Paul Cézanne (1839-1906) part I

Paul Cézanne

Paul Cézanne

One of the most influential artists in the history of twentieth-century painting, Paul Cézanne has inspired generations of modern artists. Generally categorized as a Post-Impressionist, his unique method of building form with color and his analytical approach to nature influenced the art of Cubists, Fauvists, and successive generations of avant-garde artists. Beginning to paint in 1860 in his birthplace of Aix-en-Provence and subsequently studying in Paris, Cézanne’s early pictures of romantic and classical themes are imbued with dark colors and executed with an expressive brushwork in the tradition of Eugène Delacroix (1798–1863). Dramatic tonal contrasts and thick layers of pigment (often applied with a palette knife) exemplify the vigor in which Cézanne painted during the 1860s, especially apparent in the portrait series of his uncle Dominique Aubert, variously costumed as a lawyer, an artist, and a monk (53.140.1; 1993.400.1). This kind of costume piece is reminiscent of Édouard Manet’s Spanish paintings of the 1860s.




While the three works that Cézanne exhibited in 1874 at the first Impressionist exhibition were not fully in line with the Impressionist technique of quickly placing appliqués of pigment on the canvas, he did eventually abandon his relatively dark palette in exchange for brilliant tones and began painting out-of-doors, encouraged by the Impressionist painter Camille Pissarro (1830–1903). His Bathers (1976.201.12) of 1874–75 demonstrates a developed style and tonal scale in one of his first paintings of this theme, which recurs in his oeuvre. The landscape of Bathers has the brilliance of plein-air painting, while the figures, drawn from the artist’s imagination (Cézanne rarely painted nudes from life), reconcile themselves within this setting. The complex process of drawing inspiration from these two sources, nature and memory, would occupy Cézanne in his later work. The Fisherman (Fantastic Scene) (2001.473), of about 1875, shares the same bright tones as Bathers, while its subject recalls the themes of fantasy familiar from the 1860s; it too could be the product of two polar sources.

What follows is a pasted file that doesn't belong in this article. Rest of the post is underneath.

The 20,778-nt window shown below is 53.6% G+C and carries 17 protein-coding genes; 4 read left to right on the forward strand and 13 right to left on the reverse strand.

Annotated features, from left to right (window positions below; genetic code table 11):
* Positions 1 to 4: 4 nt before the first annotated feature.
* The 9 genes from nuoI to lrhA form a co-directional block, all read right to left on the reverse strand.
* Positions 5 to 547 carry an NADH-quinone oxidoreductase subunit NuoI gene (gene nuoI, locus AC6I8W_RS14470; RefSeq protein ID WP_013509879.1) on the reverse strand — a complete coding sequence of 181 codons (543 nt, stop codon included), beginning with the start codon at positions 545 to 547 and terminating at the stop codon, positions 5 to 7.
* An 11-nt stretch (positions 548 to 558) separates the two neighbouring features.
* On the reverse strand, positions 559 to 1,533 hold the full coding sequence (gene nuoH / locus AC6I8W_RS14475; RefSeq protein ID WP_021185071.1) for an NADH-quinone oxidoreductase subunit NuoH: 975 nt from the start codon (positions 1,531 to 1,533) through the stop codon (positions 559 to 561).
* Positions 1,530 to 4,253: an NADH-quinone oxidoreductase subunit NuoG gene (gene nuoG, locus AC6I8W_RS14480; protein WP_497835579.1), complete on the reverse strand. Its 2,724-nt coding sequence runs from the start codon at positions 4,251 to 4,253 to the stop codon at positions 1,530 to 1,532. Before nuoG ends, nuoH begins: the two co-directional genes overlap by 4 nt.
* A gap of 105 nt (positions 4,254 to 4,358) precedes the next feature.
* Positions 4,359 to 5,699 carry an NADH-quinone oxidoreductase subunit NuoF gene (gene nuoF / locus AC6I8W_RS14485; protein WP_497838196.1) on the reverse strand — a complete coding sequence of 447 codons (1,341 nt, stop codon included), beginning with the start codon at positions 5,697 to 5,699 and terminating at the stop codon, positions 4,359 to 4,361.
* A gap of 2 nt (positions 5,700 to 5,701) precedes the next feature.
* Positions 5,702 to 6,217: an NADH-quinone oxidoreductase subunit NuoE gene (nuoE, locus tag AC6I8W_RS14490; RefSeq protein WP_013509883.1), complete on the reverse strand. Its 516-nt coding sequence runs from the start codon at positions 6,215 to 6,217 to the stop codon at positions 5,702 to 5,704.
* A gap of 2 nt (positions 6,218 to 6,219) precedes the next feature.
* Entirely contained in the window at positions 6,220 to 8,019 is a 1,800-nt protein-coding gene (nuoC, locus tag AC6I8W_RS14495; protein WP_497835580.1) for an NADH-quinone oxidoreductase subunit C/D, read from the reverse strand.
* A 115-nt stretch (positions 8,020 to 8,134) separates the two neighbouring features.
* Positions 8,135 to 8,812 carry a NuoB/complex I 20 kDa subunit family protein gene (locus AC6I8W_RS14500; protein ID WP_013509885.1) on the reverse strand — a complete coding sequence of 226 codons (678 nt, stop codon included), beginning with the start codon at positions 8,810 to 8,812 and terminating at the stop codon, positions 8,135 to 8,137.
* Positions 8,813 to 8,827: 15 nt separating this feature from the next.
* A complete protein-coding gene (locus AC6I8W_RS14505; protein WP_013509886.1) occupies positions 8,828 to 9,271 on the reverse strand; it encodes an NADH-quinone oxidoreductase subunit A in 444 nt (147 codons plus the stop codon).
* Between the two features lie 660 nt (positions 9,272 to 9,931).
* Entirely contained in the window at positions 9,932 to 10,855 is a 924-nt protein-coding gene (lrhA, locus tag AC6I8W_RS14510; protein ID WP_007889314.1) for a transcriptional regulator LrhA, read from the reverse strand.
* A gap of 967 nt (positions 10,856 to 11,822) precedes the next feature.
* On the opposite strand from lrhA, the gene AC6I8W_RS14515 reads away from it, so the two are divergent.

In his still-life paintings from the mid-1870s, Cézanne abandoned his thickly encrusted surfaces and began to address technical problems of form and color by experimenting with subtly gradated tonal variations, or “constructive brushstrokes,” to create dimension in his objects. Still Life with Jar, Cup, and Apples shows Cézanne’s rejection of the intense contrasts of light and shadow of his earlier years in exchange for a refined system of color scales placed next to one another. The light of Impressionism resonates in this work, but signs of a revised palette are especially apparent in his muted tones. Still Life with Apples and a Pot of Primroses (51.112.1), a mature work from the early 1890s, reveals Cézanne’s artistic evolution and mastery of this style of building forms completely from color and creating scenes with distorted perspectival space. The objects in this painting, such as the fruit and tablecloth, are rendered without use of light or shadow, but through extremely subtle gradations of color. In such still lifes as Dish of Apples (1997.60.1) of about 1875–77, as in his landscapes, Cézanne ignores the laws of classical perspective, allowing each object to be independent within the space of a picture while the relationship of one object to another takes precedence over traditional single-point perspective.

to be continued in part II